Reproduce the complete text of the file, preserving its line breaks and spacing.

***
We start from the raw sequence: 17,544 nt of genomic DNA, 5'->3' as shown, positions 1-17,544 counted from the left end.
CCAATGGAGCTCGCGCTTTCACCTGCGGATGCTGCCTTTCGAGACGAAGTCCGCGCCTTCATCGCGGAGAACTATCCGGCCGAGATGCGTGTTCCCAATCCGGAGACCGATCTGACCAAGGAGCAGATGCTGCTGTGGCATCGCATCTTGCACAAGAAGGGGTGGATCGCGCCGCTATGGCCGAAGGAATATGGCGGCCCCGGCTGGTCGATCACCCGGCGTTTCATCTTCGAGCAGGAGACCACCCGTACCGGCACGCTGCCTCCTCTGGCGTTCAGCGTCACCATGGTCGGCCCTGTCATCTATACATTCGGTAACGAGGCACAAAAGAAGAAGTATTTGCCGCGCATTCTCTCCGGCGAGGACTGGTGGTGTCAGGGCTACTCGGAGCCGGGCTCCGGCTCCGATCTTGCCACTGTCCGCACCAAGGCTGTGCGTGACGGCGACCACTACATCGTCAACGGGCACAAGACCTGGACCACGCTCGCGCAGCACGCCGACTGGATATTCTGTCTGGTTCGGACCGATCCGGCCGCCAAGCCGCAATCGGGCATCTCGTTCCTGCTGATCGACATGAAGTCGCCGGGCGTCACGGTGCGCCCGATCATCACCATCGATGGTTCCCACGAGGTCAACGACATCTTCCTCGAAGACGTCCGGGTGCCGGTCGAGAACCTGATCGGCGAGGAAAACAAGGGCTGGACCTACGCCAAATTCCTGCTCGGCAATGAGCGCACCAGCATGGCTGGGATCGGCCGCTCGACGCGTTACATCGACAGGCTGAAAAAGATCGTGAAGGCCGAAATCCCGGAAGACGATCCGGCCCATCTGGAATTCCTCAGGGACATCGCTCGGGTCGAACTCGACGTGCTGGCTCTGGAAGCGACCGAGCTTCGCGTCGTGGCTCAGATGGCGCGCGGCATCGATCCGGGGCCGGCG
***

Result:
We start from the raw sequence: 17,544 nt of genomic DNA, 5'->3' as shown, positions 1-17,544 counted from the left end.
CCAATGGAGCTCGCGCTTTCACCTGCGGATGCTGCCTTTCGAGACGAAGTCCGCGCCTTCATCGCGGAGAACTATCCGGCCGAGATGCGTGTTCCCAATCCGGAGACCGATCTGACCAAGGAGCAGATGCTGCTGTGGCATCGCATCTTGCACAAGAAGGGGTGGATCGCGCCGCTATGGCCGAAGGAATATGGCGGCCCCGGCTGGTCGATCACCCGGCGTTTCATCTTCGAGCAGGAGACCACCCGTACCGGCACGCTGCCTCCTCTGGCGTTCAGCGTCACCATGGTCGGCCCTGTCATCTATACATTCGGTAACGAGGCACAAAAGAAGAAGTATTTGCCGCGCATTCTCTCCGGCGAGGACTGGTGGTGTCAGGGCTACTCGGAGCCGGGCTCCGGCTCCGATCTTGCCACTGTCCGCACCAAGGCTGTGCGTGACGGCGACCACTACATCGTCAACGGGCACAAGACCTGGACCACGCTCGCGCAGCACGCCGACTGGATATTCTGTCTGGTTCGGACCGATCCGGCCGCCAAGCCGCAATCGGGCATCTCGTTCCTGCTGATCGACATGAAGTCGCCGGGCGTCACGGTGCGCCCGATCATCACCATCGATGGTTCCCACGAGGTCAACGACATCTTCCTCGAAGACGTCCGGGTGCCGGTCGAGAACCTGATCGGCGAGGAAAACAAGGGCTGGACCTACGCCAAATTCCTGCTCGGCAATGAGCGCACCAGCATGGCTGGGATCGGCCGCTCGACGCGTTACATCGACAGGCTGAAAAAGATCGTGAAGGCCGAAATCCCGGAAGACGATCCGGCCCATCTGGAATTCCTCAGGGACATCGCTCGGGTCGAACTCGACGTGCTGGCTCTGGAAGCGACCGAGCTTCGCGTCGTGGCTCAGATGGCGCGCGGCATCGATCCGGGGCCGGCG